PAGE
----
Arrow-right Camera
The Spokesman-Review Newspaper
Spokane, Washington  Est. May 19, 1883

Leach doesn’t dance around subject of running backs

PULLMAN – In news that is unlikely to result in shocked people spitting their morning coffee upon these pages (or computer screen), Mike Leach is not a big fan of dancing.

Seeing dancing on TV can ruin an afternoon for the Washington State football coach, particularly solo ballets performed by running backs who should instead be sprinting.

“You see backs everywhere do it and it’s just nauseating,” Leach said. “And it’s nauseating to the point where if I’m watching some team I don’t know anything about and that back thinks he’s going to exhibit how fast he can get to the sideline, it pisses me off, and I don’t know anything about the team.”

Leach is likely to feel especially ill if he sees any backfield prancing against Oregon State on Saturday, considering the opportunities WSU’s running backs will have up the middle against the Pac-12’s worst rushing defense.

While the WSU rushing attack is itself ranked last in the conference –second-to-last in the country, in fact – the WSU running backs proved themselves a capable group as they rolled up 176 yards on 18 carries at Oregon last weekend.

The performance was a key exhibit in the argument for taking the most direct route to one’s desired destination when rushing the football.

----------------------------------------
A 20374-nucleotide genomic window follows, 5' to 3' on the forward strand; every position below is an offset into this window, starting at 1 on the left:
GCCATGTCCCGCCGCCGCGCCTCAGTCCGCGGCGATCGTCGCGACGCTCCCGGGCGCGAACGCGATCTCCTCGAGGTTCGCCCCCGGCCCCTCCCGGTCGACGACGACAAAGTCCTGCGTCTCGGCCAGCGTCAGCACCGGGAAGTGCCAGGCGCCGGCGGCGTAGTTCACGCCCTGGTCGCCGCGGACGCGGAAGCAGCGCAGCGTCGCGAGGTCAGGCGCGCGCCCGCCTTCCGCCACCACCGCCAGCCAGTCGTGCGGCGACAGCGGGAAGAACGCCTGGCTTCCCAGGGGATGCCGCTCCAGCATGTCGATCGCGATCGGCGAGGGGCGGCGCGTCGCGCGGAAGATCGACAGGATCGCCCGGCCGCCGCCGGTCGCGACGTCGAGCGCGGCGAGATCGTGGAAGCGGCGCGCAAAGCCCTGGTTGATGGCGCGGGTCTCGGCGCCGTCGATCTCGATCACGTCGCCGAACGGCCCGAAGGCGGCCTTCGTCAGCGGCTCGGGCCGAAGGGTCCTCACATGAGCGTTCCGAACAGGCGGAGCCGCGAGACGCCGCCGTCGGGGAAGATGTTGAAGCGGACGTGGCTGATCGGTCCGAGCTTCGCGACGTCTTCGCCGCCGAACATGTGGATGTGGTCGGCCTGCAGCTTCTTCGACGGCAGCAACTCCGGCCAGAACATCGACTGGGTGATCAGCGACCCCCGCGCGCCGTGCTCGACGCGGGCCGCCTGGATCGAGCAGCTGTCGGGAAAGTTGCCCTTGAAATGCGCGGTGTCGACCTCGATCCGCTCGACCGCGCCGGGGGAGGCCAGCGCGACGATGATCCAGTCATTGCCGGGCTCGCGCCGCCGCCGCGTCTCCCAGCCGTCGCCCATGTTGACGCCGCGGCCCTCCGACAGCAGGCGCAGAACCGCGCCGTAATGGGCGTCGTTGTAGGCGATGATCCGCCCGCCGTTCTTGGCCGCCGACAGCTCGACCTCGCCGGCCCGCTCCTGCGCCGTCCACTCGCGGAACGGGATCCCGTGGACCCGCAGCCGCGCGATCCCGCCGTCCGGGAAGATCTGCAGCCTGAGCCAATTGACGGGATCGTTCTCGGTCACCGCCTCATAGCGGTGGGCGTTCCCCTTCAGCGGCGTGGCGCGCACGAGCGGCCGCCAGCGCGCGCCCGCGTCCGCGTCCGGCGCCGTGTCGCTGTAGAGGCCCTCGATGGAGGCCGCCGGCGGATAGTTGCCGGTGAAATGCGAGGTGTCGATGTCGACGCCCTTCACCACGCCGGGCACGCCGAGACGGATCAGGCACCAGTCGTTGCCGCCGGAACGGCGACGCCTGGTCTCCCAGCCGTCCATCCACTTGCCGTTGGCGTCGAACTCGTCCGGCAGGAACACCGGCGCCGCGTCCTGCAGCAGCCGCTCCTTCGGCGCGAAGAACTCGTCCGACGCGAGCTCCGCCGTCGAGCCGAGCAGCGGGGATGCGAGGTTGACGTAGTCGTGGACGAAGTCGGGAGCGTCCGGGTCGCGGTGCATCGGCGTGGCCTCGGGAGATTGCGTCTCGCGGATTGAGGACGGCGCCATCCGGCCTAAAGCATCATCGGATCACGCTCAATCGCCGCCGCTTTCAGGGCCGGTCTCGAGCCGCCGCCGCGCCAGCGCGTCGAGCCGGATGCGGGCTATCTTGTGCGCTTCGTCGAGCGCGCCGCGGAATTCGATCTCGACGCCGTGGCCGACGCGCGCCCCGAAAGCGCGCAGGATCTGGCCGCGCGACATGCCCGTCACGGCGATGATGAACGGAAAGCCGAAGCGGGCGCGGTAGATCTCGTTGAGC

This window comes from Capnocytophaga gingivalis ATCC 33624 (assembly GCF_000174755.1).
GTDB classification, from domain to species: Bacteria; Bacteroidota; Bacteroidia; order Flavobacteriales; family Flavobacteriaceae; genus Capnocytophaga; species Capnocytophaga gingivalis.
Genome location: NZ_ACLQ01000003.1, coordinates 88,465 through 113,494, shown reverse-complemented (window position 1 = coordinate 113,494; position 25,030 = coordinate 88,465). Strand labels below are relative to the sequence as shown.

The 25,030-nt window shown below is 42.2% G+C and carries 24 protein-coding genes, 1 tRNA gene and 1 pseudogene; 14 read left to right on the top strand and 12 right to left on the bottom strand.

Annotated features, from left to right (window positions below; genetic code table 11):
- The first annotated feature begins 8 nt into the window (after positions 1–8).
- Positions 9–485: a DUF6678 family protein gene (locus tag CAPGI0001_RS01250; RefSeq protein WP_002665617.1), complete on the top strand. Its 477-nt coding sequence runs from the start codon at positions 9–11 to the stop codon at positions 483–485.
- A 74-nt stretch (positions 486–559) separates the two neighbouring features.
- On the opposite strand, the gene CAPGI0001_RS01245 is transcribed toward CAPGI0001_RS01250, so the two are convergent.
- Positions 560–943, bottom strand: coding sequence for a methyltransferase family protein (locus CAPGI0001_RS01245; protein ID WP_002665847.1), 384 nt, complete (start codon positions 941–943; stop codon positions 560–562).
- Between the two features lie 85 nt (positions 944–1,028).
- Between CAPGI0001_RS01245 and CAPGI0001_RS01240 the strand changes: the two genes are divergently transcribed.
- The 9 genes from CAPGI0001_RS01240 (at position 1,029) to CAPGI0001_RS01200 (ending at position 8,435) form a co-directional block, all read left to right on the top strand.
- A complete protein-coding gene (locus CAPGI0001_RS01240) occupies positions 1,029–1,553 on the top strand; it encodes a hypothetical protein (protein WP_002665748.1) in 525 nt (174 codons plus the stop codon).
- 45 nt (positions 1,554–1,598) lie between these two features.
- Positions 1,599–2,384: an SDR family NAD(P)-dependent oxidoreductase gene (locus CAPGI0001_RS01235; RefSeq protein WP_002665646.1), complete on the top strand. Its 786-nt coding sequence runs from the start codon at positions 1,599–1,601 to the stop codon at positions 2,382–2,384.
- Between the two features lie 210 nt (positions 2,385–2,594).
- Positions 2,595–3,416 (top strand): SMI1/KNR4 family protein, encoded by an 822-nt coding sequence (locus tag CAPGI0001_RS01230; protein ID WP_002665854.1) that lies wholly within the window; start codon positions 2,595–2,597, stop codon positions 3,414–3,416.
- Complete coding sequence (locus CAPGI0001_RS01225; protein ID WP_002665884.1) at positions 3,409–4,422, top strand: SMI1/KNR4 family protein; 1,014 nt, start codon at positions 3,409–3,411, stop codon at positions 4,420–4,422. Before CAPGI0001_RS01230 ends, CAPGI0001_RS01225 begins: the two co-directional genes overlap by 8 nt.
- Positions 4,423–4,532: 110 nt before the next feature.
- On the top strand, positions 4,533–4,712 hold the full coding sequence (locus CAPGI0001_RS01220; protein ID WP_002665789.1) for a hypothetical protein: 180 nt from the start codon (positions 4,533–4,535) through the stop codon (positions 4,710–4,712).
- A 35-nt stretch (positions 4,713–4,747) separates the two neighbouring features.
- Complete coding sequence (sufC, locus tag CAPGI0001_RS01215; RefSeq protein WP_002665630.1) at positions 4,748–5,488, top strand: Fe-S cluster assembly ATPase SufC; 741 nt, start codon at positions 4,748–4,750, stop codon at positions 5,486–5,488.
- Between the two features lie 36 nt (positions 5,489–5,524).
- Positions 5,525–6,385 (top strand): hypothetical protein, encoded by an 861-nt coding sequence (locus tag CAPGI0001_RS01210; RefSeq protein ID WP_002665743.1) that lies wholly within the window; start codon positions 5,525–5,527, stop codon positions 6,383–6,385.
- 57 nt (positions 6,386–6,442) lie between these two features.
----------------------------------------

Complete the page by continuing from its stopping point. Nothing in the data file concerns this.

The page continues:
“I thought we did a good job hitting the holes real hard and then you make some stuff happen when you do that,” Leach said. “And they did.”

The mediocre Beavers rushing defense provides the sort of advantage the Cougars (3-2, 1-1 Pac-12) need to exploit to secure a decisive victory. And a loose victory – as opposed to a tight one, and all five of WSU’s games this year have been tight – would be the most recognizable proof that the team is continuing to improve each week.

So far the Cougars have displayed the ability to improve when the competition does, but play below their abilities against less challenging opponents, a tendency Leach says the coaches have to “constantly check” and occasionally provide “serious motivation on the subject.”

The Cougars have played against football teams across the talent spectrum, from FCS squads to ranked teams, and the only game decided by more than a touchdown was the 31-14 home win over Wyoming, and the Cougars’ lead was still only single digits entering the fourth quarter.

Saturday’s homecoming game against a transitioning OSU (2-3, 0-2) team that has not played any tight games, and is more often than not on the wrong side of blowouts in coach Gary Andersen’s first year, has the potential to once again draw the Cougars down to the level of a supposedly inferior opponent.

“Obviously, it has that potential to be (a trap game) but right now our emphasis and what the coaches told us, it doesn’t matter who we play,” said linebacker Peyton Pelluer.

“The coaches can only do so much and say so much but it really comes down to us playing at the level we know we can play at.”

Cougars sign 2016 pair

Justus Rogers and Jalen Thompson signed financial aid agreements with Washington State on Friday, allowing the 2016 football recruits to enroll for the spring semester after graduating from high school early.

Financial aid agreements do not bind a recruit to a school, unlike a national letter of intent, but allow recruits to secure a scholarship and enroll at a school prior to national signing day in February.

Rogers, a quarterback/athlete from Bellevue High, and Thompson, a cornerback who will matriculate from Downey High in Bellflower, California, will both enroll early at WSU and participate in the team’s 2016 spring practices. considers both players to be three-star prospects